Zika Bobby The Nigeria Customs Service (NCS) has reiterated its resolve to fight fuel smuggling through the creeks and land borders, describing perpetrators of the act as economic saboteurs and enemies of the country. Assistant Comptroller General and Zonal Coordinator in charge of Zone A, Aminu Dahiru, said this in Lagos while disclosing the service’s…
The 2018 budget estimates presented by most states are much higher than those of previous years, with most of the budgets already passed by the state legislatures and signed into law by the governors. If, however, the size of budgets is an indicator of what citizens can expect from their governments in a given year, it will be safe to say that many Nigerians are in for a better time this year as many of the governors have proposed to do much more to boost their welfare and address the infrastructural deficits in their states.
For the first time in many years, the combined total budgets of the 36 states of the country witnessed a quantum leap, surpassing the entire budget of the Federal Government. While the Federal Government proposed an expenditure of N8.6 trillion in 2018, the total budget figures of the 36 states stand at N9.15trn.
On paper, this is good news. The development will, however, only be relevant to the people if it helps to achieve the developmental goals of the states by stimulating economic growth and transforming the lives of the people. Highlights of statistics from the states show that the highest budget presented for 2018 is from Cross River where the governor, Ben Ayade, proposed a whopping expenditure of N1.3trn. It is followed by Lagos State with a proposed expenditure of N1.04trn. That of Akwa Ibom is N651bn, Rivers State, N510bn, Ogun, N345bn, Oyo, N267bn, Kaduna, N216bn, and Imo, N190.9bn. Yobe State has the lowest figure with a budget proposal of N92.2bn.
Ordinarily, the increase in the states’ budgets for 2018 should not elicit any concerns if the funds are available. But, apart from borrowing and federal allocations, some of the governors gave no details of how they would raise the funds budgeted. For many of the states, their total projected federal allocations and Internally Generated Revenue (IGR) for 2018 are nowhere near the total expenditures they proposed. In other words, their projections are not proportionate to their revenue profiles. Only a few states have the financial muscle to implement half of what they have proposed in their budgets. This has raised fears of massive budget deficits of the states and rising debt profiles. The debt profile of the states, according to the Debt Management Office (DMO), had risen to over N3.9trn as at the third quarter of 2017. Lagos State accounts for 24 percent of the total debt stock of all the states. Therefore, the general concern is the uncertainty on how the states will fund their 2018 budgets without putting their respective states in harm’s way.
These concerns are genuine and supported by hard facts. For instance, revenues from Federation Account allocations, plus the states’ IGR, represent only 40 percent of their projected total revenue. This means they have to look elsewhere for the remaining 60 percent, perhaps through borrowing. The snag here is that it makes budget deficit inevitable with its untoward economic consequences.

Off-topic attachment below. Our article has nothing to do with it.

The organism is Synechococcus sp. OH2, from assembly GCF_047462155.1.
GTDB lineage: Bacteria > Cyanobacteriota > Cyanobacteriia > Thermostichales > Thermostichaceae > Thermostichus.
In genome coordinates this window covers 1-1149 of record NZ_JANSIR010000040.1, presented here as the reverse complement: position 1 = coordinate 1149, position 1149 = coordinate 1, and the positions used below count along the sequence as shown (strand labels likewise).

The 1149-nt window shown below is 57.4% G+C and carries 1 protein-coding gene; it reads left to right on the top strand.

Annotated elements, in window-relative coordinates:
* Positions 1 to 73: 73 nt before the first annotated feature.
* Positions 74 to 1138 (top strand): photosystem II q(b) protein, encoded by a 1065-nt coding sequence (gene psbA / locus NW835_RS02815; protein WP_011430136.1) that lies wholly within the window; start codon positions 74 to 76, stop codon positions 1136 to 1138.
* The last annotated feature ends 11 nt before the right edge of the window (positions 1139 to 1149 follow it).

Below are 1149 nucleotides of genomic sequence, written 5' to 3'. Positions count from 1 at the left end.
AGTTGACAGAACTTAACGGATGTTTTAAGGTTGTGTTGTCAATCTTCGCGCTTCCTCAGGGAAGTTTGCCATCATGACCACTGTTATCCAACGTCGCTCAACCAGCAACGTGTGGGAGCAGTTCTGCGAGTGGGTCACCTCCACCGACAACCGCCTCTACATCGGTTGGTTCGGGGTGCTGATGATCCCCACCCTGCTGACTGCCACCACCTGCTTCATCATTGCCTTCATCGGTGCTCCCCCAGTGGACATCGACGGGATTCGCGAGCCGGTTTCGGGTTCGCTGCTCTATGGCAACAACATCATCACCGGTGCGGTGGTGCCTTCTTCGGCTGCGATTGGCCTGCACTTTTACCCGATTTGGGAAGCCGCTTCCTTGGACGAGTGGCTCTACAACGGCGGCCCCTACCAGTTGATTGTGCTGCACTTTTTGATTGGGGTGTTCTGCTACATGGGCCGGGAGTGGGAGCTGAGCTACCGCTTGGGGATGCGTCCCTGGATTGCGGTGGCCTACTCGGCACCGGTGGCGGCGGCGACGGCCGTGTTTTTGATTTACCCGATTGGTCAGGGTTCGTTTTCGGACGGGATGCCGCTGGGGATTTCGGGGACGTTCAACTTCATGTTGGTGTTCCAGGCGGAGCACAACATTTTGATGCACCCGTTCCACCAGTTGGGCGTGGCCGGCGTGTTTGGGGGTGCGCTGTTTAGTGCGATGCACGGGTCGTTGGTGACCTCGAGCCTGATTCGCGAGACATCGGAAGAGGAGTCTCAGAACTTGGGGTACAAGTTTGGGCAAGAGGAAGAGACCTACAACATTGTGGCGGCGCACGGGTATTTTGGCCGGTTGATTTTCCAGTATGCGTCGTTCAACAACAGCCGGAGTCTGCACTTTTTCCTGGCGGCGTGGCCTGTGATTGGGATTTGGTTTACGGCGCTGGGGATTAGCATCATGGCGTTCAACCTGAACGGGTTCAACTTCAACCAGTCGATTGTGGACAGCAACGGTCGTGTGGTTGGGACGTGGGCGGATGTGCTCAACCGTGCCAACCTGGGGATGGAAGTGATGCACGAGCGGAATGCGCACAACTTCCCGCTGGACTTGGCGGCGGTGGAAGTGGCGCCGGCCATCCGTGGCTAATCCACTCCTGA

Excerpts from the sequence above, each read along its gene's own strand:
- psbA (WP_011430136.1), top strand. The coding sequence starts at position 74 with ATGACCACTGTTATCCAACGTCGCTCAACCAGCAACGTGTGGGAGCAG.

Also, as at October 2017, the combined total federal allocations to the 36 states amounted to N1.4trn. It was N1.3trn in 2016. The average allocation received by each state in 2017 was N38bn. In 2016, it was N36bn. The IGR from all the states at the end of third quarter 2017 was N546bn, with Lagos State realising more than 23 states’ revenues combined. More worrisome is the fact that the total projected revenues for all the states in 2018 is N3trn, less than 40 percent of the N9.15trn total budget.
While Lagos State may fully realise its expenditure estimates, it remains to be seen how some other states will perform the feat. For instance, Cross River State’s N1.3trn “Budget of Kinetic Crystallisation” is about 400 percent over that of 2017 which was N301bn. The state’s IGR for 2017 was N10bn. The state has projected to receive from the Federation Account about N50bn this year. In ten years (2007-2017), Cross River received N411bn from federal allocation, according to Finance Ministry statistics.
Beyond Cross River, many states are in the same dilemma, making most of the parameters on which their budgets are based shaky, even when you factor in allocations to the 774 local government areas in the country, which was N1trn in 2017, or an average of N1.3bn per local council.
Altogether, we urge the states to vigorously diversify their economies and boost their IGR to make their budgets realisable, and not just mere paperwork. Many states have untapped resources and the Federal Government says it is disposed towards allowing the states have jurisdiction over certain solid mineral deposits in their domains. Sadly, many states seem to lack the rigour and foresight to explore and exploit them. They are used to depending on monthly ‘handouts’ from the Federal Government. That parasitic attitude must change.
Beyond that, every borrowing to fund budgets should be linked to sustainable projects which can pay back the loans and also improve the overall income profile of the state, including expanding their IGR. States should also cut down wastes and white elephants. They should learn how to invest within, and on projects that can create wealth. Budgets are meaningless if they do not make significant positive impact on the lives of the people. We urge the citizens to hold their governors responsible for the implementation of their budgets. This is necessary for accountability and transparency.